WELL, that’s it then. The government and industry have declared a covert ceasefire. The war on bankers is now over. Or is it?
The Independent Commission on Banking’s interim report was more benign for the competitiveness of the industry, and London as a financial capital, than we had been led to believe. The rhetoric from the government is now more emollient – they openly recognise that it is in Britain’s interest to be host to the world’s financial capital.
But there is a big elephant in the room – the mood of the public. And there the news is far from good: the public do not think the war is over. In fact, unpublished research for theCityUK, the financial services representative body, shows that public hostility to bankers is actually increasing. The general mood is said to be “vitriolic”.
The problem is that many people are genuinely suffering. Even if the economy staggers back to its feet, this is going to be a more difficult year than last year. Real incomes are falling as pay lags behind inflation, and taxes are rising to fill in the government deficit. VAT is up, as are fuel prices. The middle is being squeezed. Since the beginning of the financial year, the public sector cuts are turning from theory to reality. Across local and national government, workers are losing their jobs, libraries are closing and services being withdrawn. The government had no alternative, but rebalancing the books was never going to be pain-free.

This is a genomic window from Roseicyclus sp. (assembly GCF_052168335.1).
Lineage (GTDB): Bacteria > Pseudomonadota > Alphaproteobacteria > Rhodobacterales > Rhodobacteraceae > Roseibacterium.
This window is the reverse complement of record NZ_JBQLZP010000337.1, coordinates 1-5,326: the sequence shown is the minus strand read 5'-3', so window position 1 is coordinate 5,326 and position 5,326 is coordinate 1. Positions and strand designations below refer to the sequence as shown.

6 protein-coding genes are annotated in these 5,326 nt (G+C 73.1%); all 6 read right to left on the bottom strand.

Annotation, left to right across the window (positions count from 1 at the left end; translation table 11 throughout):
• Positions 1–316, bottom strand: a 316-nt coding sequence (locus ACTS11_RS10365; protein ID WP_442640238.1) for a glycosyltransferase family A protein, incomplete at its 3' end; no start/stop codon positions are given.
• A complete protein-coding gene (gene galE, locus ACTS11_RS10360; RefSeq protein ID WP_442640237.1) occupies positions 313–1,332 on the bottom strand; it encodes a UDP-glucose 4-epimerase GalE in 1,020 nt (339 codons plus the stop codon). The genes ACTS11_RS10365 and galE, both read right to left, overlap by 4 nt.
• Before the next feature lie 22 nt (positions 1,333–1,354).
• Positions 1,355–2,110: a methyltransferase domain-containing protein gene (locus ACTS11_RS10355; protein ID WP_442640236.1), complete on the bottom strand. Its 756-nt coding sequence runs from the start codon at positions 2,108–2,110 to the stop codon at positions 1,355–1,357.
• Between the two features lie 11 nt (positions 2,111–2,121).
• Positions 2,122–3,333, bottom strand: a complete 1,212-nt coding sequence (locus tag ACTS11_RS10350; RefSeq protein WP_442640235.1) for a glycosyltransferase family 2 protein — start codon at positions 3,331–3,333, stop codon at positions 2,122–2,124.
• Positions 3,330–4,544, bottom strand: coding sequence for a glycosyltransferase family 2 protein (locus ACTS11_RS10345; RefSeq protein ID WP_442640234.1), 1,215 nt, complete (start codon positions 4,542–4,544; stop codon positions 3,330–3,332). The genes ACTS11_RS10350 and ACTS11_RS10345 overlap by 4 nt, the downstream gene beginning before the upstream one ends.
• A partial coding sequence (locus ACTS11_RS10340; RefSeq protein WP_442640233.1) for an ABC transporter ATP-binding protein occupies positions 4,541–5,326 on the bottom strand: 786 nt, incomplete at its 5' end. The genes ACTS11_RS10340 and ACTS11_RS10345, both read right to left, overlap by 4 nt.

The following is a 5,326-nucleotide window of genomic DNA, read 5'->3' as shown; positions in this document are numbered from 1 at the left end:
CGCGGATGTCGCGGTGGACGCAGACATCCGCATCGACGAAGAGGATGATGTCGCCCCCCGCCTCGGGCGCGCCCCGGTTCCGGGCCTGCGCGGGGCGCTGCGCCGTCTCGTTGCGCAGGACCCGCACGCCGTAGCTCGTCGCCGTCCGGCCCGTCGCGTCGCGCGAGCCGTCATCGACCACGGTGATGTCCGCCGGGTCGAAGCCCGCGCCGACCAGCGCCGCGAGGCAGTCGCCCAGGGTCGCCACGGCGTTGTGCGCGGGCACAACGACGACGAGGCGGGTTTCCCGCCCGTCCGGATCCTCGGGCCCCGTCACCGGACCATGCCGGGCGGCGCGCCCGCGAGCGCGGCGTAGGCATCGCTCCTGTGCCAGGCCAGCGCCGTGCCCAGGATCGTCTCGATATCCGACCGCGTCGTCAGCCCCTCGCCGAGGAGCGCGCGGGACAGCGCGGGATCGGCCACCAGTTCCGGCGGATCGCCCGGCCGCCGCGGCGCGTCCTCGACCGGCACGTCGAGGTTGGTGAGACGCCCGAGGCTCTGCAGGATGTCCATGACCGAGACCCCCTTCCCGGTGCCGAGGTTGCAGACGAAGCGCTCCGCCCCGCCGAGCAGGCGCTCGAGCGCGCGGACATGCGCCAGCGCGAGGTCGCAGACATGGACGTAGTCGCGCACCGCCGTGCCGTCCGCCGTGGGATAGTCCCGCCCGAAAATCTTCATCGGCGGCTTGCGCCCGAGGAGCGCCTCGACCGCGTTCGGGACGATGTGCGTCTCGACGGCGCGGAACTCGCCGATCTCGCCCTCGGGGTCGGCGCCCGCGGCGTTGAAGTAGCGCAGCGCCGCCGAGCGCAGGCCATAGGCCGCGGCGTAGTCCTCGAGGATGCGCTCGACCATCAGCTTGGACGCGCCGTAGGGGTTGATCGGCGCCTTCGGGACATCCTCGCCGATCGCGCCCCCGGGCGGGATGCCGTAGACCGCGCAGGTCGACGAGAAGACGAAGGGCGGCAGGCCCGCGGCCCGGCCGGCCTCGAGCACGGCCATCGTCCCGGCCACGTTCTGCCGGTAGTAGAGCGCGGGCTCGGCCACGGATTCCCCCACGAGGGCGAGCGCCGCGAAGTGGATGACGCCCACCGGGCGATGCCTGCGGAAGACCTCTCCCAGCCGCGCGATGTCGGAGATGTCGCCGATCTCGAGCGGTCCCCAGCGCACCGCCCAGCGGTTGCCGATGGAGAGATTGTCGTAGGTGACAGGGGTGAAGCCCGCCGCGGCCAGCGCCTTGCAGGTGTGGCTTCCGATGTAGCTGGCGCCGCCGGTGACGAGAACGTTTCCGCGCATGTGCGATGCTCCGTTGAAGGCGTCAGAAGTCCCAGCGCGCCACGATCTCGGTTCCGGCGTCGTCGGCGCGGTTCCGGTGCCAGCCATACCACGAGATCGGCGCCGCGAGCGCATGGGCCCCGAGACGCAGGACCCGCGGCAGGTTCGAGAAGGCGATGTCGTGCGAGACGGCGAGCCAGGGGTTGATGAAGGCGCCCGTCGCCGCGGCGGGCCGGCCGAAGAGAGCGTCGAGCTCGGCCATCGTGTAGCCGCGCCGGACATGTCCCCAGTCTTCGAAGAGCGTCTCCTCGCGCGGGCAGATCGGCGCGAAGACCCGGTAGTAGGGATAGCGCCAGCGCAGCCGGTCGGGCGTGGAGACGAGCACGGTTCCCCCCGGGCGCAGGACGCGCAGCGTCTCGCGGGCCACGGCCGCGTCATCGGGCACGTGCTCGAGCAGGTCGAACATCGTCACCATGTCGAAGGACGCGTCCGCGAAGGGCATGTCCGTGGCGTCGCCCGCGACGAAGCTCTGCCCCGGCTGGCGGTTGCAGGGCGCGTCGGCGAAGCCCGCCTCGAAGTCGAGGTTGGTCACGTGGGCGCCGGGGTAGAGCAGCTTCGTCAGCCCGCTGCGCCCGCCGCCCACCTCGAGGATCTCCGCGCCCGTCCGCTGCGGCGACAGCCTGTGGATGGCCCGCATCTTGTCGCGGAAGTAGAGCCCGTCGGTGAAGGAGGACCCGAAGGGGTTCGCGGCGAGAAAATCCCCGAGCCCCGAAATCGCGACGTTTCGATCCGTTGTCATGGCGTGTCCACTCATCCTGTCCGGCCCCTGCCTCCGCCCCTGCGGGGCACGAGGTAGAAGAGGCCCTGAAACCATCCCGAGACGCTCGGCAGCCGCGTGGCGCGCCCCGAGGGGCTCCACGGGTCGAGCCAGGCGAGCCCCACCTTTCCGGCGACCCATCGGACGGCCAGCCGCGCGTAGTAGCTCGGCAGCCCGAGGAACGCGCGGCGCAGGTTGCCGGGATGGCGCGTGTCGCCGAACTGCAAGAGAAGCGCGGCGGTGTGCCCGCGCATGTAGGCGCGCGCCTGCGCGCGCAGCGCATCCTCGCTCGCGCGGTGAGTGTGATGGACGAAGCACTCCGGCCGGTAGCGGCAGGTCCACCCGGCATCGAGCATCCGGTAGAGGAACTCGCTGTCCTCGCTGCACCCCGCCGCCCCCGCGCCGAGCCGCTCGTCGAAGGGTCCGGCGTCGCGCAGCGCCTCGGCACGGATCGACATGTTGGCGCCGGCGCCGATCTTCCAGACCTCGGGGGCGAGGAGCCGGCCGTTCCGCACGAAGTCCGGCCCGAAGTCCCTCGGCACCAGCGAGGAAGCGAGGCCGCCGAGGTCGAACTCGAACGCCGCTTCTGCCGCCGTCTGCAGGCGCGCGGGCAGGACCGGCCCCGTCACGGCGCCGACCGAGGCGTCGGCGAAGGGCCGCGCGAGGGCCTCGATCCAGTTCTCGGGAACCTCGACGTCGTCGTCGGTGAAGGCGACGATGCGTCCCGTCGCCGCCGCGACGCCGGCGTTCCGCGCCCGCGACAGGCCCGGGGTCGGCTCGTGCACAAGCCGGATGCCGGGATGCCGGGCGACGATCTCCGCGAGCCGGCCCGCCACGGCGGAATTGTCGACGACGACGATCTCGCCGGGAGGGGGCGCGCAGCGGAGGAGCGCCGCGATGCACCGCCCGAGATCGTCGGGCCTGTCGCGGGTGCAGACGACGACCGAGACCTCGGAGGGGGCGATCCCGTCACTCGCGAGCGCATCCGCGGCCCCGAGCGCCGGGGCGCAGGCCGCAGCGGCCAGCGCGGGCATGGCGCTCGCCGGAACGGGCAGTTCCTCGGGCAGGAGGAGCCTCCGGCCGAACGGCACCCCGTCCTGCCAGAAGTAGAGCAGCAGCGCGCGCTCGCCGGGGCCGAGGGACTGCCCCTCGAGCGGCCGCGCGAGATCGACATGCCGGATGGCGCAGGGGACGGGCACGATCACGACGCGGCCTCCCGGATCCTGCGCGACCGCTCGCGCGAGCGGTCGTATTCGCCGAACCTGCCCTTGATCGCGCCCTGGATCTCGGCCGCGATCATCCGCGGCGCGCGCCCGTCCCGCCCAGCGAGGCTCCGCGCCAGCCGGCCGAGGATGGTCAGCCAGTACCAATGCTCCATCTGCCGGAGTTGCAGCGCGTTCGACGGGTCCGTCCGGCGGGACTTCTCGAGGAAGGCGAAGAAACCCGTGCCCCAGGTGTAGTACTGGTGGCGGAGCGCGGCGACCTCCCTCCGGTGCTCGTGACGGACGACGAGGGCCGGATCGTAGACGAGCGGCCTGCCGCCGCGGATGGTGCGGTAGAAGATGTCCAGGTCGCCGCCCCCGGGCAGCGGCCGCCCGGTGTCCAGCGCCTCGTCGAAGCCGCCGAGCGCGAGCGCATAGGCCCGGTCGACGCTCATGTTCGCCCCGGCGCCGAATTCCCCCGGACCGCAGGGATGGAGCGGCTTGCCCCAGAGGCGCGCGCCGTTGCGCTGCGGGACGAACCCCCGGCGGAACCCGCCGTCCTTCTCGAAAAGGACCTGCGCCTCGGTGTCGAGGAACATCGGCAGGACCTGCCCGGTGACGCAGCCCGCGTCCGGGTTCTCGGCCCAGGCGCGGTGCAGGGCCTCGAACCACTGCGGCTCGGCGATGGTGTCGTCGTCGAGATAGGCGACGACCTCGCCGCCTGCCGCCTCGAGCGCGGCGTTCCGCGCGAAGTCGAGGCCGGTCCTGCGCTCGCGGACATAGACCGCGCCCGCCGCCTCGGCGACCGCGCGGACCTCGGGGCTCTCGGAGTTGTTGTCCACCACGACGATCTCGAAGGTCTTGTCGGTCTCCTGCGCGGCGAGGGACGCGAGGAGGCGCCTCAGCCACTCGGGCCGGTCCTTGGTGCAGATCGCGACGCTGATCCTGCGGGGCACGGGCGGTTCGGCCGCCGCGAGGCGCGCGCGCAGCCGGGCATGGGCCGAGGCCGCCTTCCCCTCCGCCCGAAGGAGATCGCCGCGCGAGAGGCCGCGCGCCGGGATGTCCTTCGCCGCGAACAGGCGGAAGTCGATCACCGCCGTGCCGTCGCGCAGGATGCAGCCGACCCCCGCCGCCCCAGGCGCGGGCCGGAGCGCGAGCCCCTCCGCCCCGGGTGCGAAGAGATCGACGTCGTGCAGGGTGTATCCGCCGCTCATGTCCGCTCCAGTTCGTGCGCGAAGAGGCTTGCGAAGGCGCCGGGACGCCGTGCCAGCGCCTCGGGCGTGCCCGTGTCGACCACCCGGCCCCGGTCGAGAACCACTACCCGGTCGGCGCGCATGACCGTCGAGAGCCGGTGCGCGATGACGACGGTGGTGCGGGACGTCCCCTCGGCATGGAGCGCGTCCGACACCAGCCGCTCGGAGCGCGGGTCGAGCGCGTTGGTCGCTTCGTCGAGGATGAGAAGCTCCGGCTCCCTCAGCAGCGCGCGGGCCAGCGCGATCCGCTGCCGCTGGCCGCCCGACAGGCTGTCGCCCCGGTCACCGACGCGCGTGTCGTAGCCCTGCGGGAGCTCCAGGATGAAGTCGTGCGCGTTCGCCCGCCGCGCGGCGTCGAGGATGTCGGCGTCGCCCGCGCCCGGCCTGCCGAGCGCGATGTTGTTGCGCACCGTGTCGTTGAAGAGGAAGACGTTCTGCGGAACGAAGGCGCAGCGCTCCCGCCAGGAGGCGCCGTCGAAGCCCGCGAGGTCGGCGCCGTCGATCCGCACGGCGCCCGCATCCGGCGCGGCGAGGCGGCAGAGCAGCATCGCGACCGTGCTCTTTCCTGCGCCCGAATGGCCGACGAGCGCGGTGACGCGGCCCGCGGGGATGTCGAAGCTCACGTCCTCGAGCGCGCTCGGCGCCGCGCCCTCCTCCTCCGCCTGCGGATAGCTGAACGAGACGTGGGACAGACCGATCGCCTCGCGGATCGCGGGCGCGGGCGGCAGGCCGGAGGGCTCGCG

This is a time of anxiety for the public, and they are looking for someone to blame. Bankers – or financial service workers in general – are the obvious culprits. And exactly how are they sharing the pain? Well, the financial services industry took its hit three years ago, and is now leading the country in recovery. Business is getting brisker, profits are rising, banks are hiring again – and, as RBS’s Stephen Hester can testify, bonuses are being paid. For the public, this is a red rag to a bull. Even arguments that we need financial services because of all the jobs they create apparently fail to win people over.
The industry cannot let up in the face of this continuing public hostility: it has to show to the public the benefits they bring. Partly that is about ensuring their customers are satisfied, but also about proving their benefit to the country by deed as well as word. As the Mayor put it last year, the masters of the universe need to show they are servants of society. Until they convince the public of that, the war won’t end.
Anthony Browne is an adviser to the Mayor of London